‘Mr. Robot’ Premiere: What’s a Smart Home and How Can You Get One?

You, too, can fill your home with light bulbs that connect to the Internet, but it’ll cost you

(Some minor spoilers for the Season 2 premiere of “Mr. Robot” are below.)

Mr. Robot” is notorious for being dour, but the Season 2 premiere gave us a pretty fun scene, in which fsociety hacks the home of Evil Corp lawyer Susan Jacobs (Sandrine Holt).

Yes, that’s right — they actually hacked a house. They turned lights on an off, made the projector screen turn on and show a political pundit giving a rousing screed, turned the thermostat way down and even turned up the heat of the shower while Jacobs was in it. All classic haunted house stuff, but grounded in reality.

At the end of this sequence of events, we see Jacobs bundled up in winter clothes yelling on the phone at tech support about how her “smart house package” is going haywire and there’s nothing she can do about it.

This whole smart home concept might seem a bit sci-fi to the lay person — you’ll recall that the Jetsons’ home had a lot of smart features, and there was a Disney Channel original movie from the late ’90s called “Smart House” that certainly treats it as futuretech — but it’s definitely a real thing in the present that we’ve had for a while now. Sure, it’s an indulgence, but not necessarily out of the financial reach of your average middle-class family.

Now, there are a couple ways you can go about smartening up your home: the DIY route, or by having a company like Crestron create a package for you and supply all the parts, after which a contractor will install everything.

On “Mr. Robot” we saw the latter. It’s a package that’s spidered into essentially everything electronic in her home, and all of it can be controlled through an app that we see Jacobs using on a tablet — though these sorts of apps can be used on any smart device, including phones. The specific smart home app she used, by the way, appears to be one created for the show, rather than one that’s commercially available in the real world. There are a lot of these types of apps, though the companies that put together smart home packages tend to have their own.

A smart home package like the one Jacobs had would be enormously expensive just because of how thorough it is. A single WiFi-connected light bulb, for example, would run you about $40 on the low end, from a provider like HomeSeer. If you don’t want to pay for connect light bulbs, you could instead have all the wiring in your home be a part of the smart home system — but that’s still probably going to run you more than the light bulbs.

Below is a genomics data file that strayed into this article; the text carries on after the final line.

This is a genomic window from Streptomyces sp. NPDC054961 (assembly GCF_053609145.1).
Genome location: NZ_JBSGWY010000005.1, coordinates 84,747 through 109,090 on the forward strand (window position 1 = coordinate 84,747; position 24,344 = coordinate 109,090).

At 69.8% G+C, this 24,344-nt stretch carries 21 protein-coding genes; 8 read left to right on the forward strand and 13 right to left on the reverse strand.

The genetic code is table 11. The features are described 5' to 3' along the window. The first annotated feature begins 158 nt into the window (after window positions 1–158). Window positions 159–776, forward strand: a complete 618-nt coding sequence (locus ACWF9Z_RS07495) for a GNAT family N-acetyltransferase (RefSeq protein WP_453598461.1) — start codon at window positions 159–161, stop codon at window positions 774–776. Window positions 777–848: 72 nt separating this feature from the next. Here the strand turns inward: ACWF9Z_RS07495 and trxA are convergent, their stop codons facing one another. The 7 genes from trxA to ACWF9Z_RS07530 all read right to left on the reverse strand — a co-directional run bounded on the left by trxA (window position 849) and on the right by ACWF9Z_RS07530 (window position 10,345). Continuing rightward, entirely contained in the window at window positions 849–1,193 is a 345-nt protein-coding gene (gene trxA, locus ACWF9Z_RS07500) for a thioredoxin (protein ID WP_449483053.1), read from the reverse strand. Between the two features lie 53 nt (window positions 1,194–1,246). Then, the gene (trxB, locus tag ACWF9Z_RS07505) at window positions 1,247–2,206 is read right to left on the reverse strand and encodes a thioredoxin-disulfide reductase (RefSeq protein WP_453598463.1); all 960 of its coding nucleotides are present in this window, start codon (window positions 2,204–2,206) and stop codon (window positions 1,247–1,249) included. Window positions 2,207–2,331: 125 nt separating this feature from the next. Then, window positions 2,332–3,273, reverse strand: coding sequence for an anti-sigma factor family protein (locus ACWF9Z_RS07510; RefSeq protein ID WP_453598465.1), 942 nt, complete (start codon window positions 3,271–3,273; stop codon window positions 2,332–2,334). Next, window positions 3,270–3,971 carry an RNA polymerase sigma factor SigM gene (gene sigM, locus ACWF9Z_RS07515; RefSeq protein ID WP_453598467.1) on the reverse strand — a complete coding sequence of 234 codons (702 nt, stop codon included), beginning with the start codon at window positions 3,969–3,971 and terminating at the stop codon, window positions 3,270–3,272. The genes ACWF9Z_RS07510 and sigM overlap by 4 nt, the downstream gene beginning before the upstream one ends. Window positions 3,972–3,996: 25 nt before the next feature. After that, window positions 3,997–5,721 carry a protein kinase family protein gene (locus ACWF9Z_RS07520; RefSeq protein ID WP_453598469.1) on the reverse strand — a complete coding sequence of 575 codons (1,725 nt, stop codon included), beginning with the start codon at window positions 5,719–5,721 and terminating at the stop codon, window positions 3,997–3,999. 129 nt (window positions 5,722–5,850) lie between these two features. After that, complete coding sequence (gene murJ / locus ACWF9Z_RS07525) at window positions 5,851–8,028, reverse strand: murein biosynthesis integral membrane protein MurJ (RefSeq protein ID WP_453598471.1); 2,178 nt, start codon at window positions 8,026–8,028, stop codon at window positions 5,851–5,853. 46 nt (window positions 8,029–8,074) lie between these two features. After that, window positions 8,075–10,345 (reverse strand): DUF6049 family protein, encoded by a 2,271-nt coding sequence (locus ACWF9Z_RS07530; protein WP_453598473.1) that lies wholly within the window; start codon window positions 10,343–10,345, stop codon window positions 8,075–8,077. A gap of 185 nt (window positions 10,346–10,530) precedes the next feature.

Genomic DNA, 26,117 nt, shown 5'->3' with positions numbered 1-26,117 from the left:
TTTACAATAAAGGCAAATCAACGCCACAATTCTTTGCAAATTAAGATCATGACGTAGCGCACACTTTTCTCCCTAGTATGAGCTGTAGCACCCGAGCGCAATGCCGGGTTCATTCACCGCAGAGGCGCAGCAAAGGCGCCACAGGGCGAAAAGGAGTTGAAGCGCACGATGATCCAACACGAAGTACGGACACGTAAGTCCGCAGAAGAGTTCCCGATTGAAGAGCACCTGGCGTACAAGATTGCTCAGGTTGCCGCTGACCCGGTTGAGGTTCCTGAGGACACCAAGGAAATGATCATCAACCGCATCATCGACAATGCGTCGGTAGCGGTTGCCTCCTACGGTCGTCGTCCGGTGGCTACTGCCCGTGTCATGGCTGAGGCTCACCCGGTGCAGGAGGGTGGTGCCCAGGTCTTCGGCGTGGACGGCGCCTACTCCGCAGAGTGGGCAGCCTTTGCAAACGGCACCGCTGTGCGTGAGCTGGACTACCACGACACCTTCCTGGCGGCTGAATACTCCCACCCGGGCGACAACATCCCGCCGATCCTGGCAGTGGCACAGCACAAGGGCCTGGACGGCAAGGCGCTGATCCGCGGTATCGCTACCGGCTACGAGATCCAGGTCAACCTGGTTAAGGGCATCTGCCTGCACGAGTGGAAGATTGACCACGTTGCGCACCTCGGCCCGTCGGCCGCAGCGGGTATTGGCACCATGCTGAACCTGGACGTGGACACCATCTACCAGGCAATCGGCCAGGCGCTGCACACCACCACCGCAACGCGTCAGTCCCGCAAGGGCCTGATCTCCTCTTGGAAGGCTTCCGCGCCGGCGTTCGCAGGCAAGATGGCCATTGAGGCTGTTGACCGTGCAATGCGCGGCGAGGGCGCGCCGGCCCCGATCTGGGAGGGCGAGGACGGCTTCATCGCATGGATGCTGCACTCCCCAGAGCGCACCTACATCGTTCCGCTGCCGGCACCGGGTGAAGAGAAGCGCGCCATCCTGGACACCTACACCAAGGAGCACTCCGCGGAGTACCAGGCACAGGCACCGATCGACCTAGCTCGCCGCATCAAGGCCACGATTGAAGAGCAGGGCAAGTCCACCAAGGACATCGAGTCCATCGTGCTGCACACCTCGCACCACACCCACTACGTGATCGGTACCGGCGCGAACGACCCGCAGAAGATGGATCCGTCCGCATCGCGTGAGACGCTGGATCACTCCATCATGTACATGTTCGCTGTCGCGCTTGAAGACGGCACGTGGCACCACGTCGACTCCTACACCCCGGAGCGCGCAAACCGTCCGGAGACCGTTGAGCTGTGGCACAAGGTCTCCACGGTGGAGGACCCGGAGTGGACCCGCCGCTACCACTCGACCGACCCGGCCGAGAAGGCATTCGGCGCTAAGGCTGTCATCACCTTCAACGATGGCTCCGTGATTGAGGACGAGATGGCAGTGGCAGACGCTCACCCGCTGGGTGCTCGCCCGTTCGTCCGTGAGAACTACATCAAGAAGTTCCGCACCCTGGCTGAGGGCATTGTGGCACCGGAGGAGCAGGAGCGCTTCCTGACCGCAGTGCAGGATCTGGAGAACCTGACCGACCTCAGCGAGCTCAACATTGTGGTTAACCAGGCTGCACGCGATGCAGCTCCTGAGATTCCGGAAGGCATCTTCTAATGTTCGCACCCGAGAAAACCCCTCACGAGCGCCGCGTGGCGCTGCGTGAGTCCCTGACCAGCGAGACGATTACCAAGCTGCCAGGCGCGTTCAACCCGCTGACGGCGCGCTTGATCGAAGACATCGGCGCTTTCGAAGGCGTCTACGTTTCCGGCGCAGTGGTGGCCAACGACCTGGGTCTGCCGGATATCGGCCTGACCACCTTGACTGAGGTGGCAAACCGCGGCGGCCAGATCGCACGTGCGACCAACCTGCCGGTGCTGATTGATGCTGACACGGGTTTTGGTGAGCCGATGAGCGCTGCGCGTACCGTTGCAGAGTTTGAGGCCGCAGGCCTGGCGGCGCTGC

She also had the environment controls, the water heater, all her entertainment systems and home security play into it. She indicates, too, that it is a wired system — with all those wires hidden behind brick walls, leaving her unable to turn anything off the old fashioned way by unplugging it. Given the size of the house — it’s big enough to have a swimming pool in it — this is a system that had to have cost tens of thousands of dollars. The bulk of the cost doesn’t come from the master system, but rather the controllers — everything you want to be part of the system has to have a smart controller, and that’s where the cost really goes up.

But that’s the upper end of a smart home conversion. Most people wouldn’t be so thorough about it, and a lot of people are able to smarten up their homes almost incidentally.

For example, I have a Vizio TV and 5.1 speaker set that I can control with my phone through Vizio’s SmartCast app, and the speakers additionally have bluetooth. So any iPhone, Android device or computer connected to my WiFi can broadcast directly to the TV or play music on the speakers. This is a smart entertainment system, as it were. It wasn’t my intent to have a system like that — I just bought some new stuff and it happened to work that way.

Likewise, there are a lot of Internet-connected versions of products you already have, like coffee makers or, as mentioned above, light bulbs, and a device like the Amazon Echo can work as a voice controller for, say, a Nest thermostat or that WiFi lighting. Connected household appliances are only going to become more common as time passes.

Though $40 is a lot to pay for a light bulb, in the grand scheme of smart home expenses, it’s one of the minor ones. Plus, having them means you could turn your lights off from the office if you forgot to do so before your commute, which could save you some cash on the electricity bill in the long run.

The real point, though, is that you can convert your home piecemeal — like only do lighting or the thermostat or whatever — rather than all at once. It’s a la carte, you can do it yourself to save money on installation, and even if you buy a package it doesn’t have to be a total conversion. So the involved costs will vary wildly depending on what you want. To get an idea of the cost, though, you can check out HomeSeer’s online store or Crestron’s price list.

This has been your non-sequitur discussion of the smart home on Mr. Robot. For perhaps a more useful read, check out the gallery below.

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